That Monday I went down to market with Oncle. We needed to buy something for the house and Tia sent me. When it was time to go back, Oncle said we had a lift from the blacksmith at Sarri. I was glad not to have to do that walk! When I got up onto the cart, my heart leapt into my mouth when I saw a bright smile and heard a voice say: How are the people of Pallarès? It was a young man, maybe the blacksmith’s son, who was making room for me. He was shorter than he appeared at first glance because he was very slim. Dark chestnut hair, a little bit wavy and combed with a side parting, wide forehead and small but lively eyes under finely-drawn eyebrows. A mouth that wasn’t too big but was always about to laugh, so much so that if he wasn’t smiling, the seriousness of his face was striking.
Oncle prefered to sit beside the driver in case he had to help lead the animals. At first I didn’t dare lift my eyes from my feet, almost hidden under my skirts, but soon I was laughing as I listened to Jaume. He was so open and full of charm that I quickly forgot my shyness. Even so, for the whole journey I couldn’t hold his gaze when he looked me in the eye.
Stone isn’t a flawless work. The vast bulk of the novella is Conxa speaking in the past tense. At one critical point though a chapter consists of a letter from cousins. I found the sudden change in style jarring. Similarly, for a chapter or two thereafter the tense changed from past to present. Again, this reminded me I was reading a book, not listening to Conxa speak.
Another criticism I’ve seen aired is that as a reader you are an observer of Conxa’s life and slightly distanced from it. I think that’s true, but I don’t think it’s an issue (it wasn’t for me anyway). Conxa is not an introspective woman. She tells you what happened to her and how she felt about it at the time, but she gives little thought to wider meanings. The reader’s role as observer puts them in the place of Conxa’s audience. As reader, you are hearing her story, not living it.
The final chapters of Stone have real power to them. Barbal captures the sense some old people have of having lived beyond their time. Conxa lives through the 20th Century, a time of huge change particularly for peasants (as Berger portrays in his Pig Earth which I discuss here). In a sense she survives to see the passing of her way of life and so finds herself in a world quite different to the one she regards as her own.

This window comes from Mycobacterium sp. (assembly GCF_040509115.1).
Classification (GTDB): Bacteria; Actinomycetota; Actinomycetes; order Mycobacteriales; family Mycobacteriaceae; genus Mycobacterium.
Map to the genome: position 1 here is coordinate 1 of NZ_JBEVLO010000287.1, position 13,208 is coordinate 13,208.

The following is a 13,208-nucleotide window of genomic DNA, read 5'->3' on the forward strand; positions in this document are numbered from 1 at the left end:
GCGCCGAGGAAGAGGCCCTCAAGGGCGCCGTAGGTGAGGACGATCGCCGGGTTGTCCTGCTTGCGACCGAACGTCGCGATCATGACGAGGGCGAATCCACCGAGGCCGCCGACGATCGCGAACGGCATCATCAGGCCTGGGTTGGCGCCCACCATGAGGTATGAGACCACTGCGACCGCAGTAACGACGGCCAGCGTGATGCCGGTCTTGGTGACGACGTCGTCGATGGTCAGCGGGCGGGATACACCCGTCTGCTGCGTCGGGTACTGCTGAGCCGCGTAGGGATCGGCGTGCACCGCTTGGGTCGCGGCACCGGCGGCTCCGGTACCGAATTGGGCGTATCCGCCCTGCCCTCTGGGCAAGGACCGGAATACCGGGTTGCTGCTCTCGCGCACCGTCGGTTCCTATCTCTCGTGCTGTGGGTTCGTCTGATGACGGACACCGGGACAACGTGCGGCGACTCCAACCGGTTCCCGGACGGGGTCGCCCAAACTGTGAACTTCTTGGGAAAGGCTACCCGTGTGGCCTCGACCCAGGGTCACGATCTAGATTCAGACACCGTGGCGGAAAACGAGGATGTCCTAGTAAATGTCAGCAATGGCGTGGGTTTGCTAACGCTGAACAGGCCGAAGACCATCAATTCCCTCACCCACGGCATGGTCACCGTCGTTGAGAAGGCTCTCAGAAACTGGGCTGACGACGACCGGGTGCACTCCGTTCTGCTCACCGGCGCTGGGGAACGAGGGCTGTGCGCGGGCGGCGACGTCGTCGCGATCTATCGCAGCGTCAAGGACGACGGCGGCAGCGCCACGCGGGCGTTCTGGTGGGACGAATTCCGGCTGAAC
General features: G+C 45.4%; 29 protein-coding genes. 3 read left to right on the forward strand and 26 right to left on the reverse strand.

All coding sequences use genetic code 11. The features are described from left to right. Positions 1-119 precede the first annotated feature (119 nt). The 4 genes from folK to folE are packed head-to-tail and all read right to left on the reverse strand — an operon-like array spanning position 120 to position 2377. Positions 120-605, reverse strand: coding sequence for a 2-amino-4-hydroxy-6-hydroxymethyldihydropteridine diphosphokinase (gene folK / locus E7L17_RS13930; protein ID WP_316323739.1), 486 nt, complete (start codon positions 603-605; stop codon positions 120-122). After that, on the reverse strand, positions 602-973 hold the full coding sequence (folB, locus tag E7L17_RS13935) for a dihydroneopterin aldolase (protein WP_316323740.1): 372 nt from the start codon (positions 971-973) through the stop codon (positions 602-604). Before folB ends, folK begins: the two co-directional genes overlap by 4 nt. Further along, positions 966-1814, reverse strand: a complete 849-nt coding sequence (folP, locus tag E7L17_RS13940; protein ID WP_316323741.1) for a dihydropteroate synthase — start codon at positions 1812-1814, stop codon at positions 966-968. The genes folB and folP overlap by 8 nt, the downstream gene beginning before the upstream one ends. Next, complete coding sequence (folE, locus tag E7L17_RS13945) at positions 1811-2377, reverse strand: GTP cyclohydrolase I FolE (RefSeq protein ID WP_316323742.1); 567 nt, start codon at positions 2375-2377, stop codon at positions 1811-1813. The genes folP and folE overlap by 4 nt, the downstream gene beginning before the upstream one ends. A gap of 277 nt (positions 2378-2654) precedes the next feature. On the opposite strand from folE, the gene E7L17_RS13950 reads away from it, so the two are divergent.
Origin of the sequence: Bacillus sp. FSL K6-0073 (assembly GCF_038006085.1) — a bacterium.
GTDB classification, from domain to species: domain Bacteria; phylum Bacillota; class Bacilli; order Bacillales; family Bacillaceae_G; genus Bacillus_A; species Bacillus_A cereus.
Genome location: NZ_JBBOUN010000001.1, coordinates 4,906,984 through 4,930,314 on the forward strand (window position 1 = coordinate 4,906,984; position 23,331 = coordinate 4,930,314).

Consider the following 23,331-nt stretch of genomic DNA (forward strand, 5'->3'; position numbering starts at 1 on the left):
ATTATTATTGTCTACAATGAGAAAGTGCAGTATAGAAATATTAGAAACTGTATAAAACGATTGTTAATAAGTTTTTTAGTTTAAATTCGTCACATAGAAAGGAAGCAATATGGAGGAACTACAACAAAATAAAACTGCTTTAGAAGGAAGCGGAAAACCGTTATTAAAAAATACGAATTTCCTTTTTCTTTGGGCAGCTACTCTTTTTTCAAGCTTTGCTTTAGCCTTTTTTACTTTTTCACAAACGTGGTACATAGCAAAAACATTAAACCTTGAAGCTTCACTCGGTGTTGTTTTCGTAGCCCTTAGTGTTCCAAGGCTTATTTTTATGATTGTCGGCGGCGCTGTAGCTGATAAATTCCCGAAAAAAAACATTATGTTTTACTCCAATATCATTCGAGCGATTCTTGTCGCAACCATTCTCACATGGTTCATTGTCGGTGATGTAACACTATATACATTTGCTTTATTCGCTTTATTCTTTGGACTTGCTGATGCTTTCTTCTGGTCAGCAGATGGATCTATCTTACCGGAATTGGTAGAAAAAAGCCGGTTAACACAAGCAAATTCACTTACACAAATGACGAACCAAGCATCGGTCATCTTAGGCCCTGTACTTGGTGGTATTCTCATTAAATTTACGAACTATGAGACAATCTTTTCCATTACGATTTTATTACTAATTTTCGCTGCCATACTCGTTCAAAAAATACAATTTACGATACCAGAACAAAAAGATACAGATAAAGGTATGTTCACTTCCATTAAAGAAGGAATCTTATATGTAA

There’s a final point I want to bring out about Stone, and that’s the social comment it contains. Although Conxa doesn’t analyse or criticise her surroundings, through her they’re still visible. The tension between the republicans and the more traditional elements within her village are brought to life through the local priest’s increasingly pointed sermons. The class tensions of the village come through in how people react when Conxa’s family hit misfortune after having done well for themselves in the past. Gender roles too are addressed, again indirectly as here where Conxa reflects on her desire for a son:
I wanted a boy. I don’t know why. Maybe to protect us in the future, because he wouldn’t do anything he didn’t want to, he wouldn’t say he was fine when he was sick, and he wouldn’t see pitch black as white.
That paragraph speaks to me of how in Conxa’s world women must shape themselves to their circumstances, where men have a chance to shape their circumstances to them. It speaks of narrower choices, and freedoms curtailed by tradition and expectation. But then, there’s the quote I title this piece with too, recognising that for all women’s constraints they remain in these communities more important than the men who nominally rule them.
I didn’t love Stone in a Landslide, but I did enjoy it and I found the quiet stoicism it portrayed highly effective. It’s a good companion read to Pig Earth, and the way in which it shows the working of memory, the impact of history on the people within it, the passing of a way of life so ancient and so recently removed, all this is hugely impressive. All that and at its centre is a memorable character portrait of a woman of a sort not generally given a fictional voice. A woman acted on more than acting; one who simply wishes to live her own quiet existence with her family and her friends.
For me too many novels are about middle class writers or academics struggling with minor emotional crises within fundamentally comfortable lives. Too many novels give voice to people whose voice has always been heard. Stone in a Landslide gives a voice to a peasant woman with no desire to change the world and that perhaps is the most revolutionary thing about it.
By way of credit where it’s due, I first heard about A Stone in a Landslide through a review at A Common Reader, here. It’s seen a fair bit of attention from the blogosphere, there’s a slightly less positive review from Lizzy Siddal here (which itself links to a couple more reviews). Kimbofo had similar reservations here. I’ve also found a review by Andrew Blackman here. I’m sure I’m missing others, if you know of some please link to them in the comments.